A 10 gram sample of Macleaya Extract was dissolved in 400 ml of methanol at 57 C. The methanol solution was filtered and 55 ml of a 1% sodium hydroxide in methanol solution (w/v) was added to the hot filtrate to raise the pH to 6.7. The filtrate was allowed to cool for 3 hours to 25 C. The precipitate was collected, washed with methanol and dried overnight at 40 C. The precipitate was suspended in 175 ml of methanol and heated to 55 C. 1.75 ml of concentrated hydrochloric acid was added to the suspension. The solution was filtered hot and allowed to cool overnight. The crystals were collected and dried at 40 C. The yield was 3.5 g of 98.9% sanguinarine chloride and 1.1% of chelerythrine chloride.

EXAMPLE 4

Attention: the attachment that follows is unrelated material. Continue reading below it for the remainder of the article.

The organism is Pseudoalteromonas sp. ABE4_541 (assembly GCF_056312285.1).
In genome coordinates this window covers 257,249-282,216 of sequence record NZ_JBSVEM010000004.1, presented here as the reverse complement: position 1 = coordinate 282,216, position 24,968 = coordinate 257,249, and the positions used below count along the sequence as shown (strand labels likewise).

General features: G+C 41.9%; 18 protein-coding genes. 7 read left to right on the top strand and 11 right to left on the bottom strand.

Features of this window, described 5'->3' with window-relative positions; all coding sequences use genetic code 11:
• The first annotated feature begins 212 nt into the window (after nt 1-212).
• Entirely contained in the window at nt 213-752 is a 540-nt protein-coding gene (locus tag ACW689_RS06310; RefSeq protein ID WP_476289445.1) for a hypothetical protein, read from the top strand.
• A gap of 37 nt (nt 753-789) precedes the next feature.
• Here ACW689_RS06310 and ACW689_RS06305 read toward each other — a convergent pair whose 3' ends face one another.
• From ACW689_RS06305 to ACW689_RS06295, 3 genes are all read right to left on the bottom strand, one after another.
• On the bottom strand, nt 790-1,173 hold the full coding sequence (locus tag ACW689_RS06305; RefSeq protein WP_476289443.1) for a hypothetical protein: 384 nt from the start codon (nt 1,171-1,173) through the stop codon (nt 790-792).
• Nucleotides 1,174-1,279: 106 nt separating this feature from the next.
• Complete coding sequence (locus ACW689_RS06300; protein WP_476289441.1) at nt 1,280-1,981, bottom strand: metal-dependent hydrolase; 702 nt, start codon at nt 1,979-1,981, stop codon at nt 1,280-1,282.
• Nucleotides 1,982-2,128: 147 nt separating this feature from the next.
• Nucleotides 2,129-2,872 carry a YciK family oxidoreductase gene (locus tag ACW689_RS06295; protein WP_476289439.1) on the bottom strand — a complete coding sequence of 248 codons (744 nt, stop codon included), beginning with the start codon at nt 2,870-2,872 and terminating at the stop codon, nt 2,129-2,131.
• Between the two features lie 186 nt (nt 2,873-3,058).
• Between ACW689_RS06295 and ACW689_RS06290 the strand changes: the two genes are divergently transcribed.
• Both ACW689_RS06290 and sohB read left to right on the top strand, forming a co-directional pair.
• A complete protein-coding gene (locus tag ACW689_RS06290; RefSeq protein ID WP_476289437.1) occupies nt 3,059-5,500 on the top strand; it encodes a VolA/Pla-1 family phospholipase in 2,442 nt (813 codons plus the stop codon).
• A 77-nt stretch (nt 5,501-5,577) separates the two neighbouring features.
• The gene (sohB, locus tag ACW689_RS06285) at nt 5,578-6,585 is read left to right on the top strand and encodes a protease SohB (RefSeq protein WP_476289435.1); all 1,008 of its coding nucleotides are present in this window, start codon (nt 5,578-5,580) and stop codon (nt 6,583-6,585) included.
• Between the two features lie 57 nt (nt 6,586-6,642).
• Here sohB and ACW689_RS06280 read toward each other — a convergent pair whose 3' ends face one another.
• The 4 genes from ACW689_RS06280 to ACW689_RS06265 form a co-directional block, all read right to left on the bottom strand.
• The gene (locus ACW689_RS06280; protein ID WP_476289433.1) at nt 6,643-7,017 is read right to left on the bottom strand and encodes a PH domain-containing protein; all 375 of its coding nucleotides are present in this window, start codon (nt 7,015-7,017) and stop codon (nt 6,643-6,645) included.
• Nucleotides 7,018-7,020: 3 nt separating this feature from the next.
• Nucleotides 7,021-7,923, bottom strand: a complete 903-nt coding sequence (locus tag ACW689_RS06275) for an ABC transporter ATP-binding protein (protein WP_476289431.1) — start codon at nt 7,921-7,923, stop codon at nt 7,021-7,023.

5000 grams of Macleaya Extract containing 51% by weight sanguinarine and 29% by weight chelerythrine was dissolved in 156 liters of methanol. The methanol solution was heated to 59 C. and filtered through a CUNO 50S filter. The hot filtrate was stirred and 27.5 liters of 1% sodium hydroxide was added to the filtrate. The filtrate was allowed to stand overnight and precipitate. The precipitate was collected, washed with methanol and dried under a vacuum of 20 inches mercury at 35 C. overnight. The filtrate was saved for precipitation of alkaloid by raising the pH to 10 with a 20% sodium hydroxide solution. The precipitate (1,914 grams) was suspended in 64 liters of methanol and heated to 55 C. 320 ml of concentrated hydrochloric acid (HCl) was added to the suspension. The solution was filtered through a Whatman No. 1 filter paper. An additional 320 ml of concentrated HCl was added to the filtrate. The filtrate was stirred and allowed to stand overnight for crystallization. The precipitate was collected and dried for 48 hours under a vacuum of 20 inches of mercury at 35 C. The yield was 1,510 grams of 98.8% sanguinarine chloride 1.2% chelerythrine chloride and 0.1% norsanguinarine.